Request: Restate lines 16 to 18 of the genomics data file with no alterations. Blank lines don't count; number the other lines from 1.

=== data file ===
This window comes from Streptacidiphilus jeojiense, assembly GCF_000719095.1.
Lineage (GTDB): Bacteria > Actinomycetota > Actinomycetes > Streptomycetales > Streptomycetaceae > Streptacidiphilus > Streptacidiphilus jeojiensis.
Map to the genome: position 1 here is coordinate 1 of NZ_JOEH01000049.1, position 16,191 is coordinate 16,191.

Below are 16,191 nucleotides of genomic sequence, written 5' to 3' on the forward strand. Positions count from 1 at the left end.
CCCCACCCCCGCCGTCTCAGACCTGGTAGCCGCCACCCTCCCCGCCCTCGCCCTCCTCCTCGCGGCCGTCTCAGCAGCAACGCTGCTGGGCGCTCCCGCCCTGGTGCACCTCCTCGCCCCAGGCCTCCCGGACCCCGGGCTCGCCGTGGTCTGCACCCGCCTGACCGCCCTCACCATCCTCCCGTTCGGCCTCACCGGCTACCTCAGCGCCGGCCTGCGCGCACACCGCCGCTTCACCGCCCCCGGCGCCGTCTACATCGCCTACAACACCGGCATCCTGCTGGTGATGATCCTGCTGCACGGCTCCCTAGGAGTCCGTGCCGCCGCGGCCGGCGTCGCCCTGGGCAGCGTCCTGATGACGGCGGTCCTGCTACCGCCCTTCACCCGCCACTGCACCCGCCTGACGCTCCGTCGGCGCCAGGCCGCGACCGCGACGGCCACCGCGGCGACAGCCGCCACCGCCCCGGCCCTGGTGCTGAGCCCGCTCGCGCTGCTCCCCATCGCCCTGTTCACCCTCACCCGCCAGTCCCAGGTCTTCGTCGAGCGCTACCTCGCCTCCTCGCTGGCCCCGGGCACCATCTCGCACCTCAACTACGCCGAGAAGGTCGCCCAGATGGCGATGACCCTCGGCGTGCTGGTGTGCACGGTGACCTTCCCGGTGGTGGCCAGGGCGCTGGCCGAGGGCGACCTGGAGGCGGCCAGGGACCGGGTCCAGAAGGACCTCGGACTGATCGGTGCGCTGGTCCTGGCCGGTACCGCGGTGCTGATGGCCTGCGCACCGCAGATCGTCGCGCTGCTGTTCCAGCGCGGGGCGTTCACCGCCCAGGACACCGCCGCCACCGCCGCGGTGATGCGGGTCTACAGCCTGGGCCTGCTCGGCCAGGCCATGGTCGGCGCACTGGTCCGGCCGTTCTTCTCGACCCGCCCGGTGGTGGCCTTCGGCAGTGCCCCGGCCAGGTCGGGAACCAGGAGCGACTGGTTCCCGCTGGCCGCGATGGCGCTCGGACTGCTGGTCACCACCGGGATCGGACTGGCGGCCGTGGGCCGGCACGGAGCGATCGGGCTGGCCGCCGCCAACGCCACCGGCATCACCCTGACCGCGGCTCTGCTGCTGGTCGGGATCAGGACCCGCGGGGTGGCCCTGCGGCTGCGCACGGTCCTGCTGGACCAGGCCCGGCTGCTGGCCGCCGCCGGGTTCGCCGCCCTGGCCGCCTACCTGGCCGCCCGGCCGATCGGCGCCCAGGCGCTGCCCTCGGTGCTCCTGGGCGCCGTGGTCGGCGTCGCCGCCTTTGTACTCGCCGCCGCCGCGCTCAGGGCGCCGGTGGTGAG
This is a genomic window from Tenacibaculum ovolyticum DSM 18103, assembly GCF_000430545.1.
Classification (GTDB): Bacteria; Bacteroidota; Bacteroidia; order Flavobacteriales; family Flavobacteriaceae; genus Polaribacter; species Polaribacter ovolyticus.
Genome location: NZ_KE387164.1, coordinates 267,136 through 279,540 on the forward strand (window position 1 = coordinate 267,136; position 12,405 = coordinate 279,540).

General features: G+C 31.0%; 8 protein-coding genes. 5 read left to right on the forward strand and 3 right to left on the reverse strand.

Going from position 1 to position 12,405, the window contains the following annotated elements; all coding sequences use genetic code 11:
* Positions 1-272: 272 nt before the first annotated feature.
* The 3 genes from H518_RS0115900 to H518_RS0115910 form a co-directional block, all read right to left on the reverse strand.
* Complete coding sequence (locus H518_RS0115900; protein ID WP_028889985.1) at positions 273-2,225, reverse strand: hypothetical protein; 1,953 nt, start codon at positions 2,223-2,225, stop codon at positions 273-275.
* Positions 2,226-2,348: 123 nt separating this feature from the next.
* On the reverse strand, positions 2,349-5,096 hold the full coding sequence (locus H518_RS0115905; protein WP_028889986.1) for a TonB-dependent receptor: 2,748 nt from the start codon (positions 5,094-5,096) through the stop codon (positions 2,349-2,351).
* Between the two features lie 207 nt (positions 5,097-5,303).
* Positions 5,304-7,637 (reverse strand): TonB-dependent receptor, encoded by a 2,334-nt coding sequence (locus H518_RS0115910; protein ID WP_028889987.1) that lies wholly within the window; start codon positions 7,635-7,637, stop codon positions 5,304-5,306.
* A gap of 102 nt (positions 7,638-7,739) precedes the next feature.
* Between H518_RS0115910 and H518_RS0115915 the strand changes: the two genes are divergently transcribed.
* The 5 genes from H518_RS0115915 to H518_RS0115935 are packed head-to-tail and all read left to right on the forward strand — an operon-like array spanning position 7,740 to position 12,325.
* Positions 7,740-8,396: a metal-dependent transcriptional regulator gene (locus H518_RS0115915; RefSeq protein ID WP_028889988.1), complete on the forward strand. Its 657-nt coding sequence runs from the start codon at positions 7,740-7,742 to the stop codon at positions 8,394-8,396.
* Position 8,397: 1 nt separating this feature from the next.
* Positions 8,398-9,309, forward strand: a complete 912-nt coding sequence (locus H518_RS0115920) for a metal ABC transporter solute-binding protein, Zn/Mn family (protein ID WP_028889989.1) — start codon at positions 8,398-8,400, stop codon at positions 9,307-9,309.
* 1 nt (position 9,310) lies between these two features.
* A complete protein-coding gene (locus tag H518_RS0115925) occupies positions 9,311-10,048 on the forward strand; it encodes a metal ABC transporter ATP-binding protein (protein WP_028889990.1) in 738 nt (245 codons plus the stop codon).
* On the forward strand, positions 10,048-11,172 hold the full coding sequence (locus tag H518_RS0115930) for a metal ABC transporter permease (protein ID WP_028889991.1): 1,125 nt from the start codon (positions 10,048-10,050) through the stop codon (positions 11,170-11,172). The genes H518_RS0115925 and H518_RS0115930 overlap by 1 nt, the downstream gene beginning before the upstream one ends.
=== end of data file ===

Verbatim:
* Between the two features lie 207 nt (positions 5,097-5,303).
* Positions 5,304-7,637 (reverse strand): TonB-dependent receptor, encoded by a 2,334-nt coding sequence (locus H518_RS0115910; protein ID WP_028889987.1) that lies wholly within the window; start codon positions 7,635-7,637, stop codon positions 5,304-5,306.
* A gap of 102 nt (positions 7,638-7,739) precedes the next feature.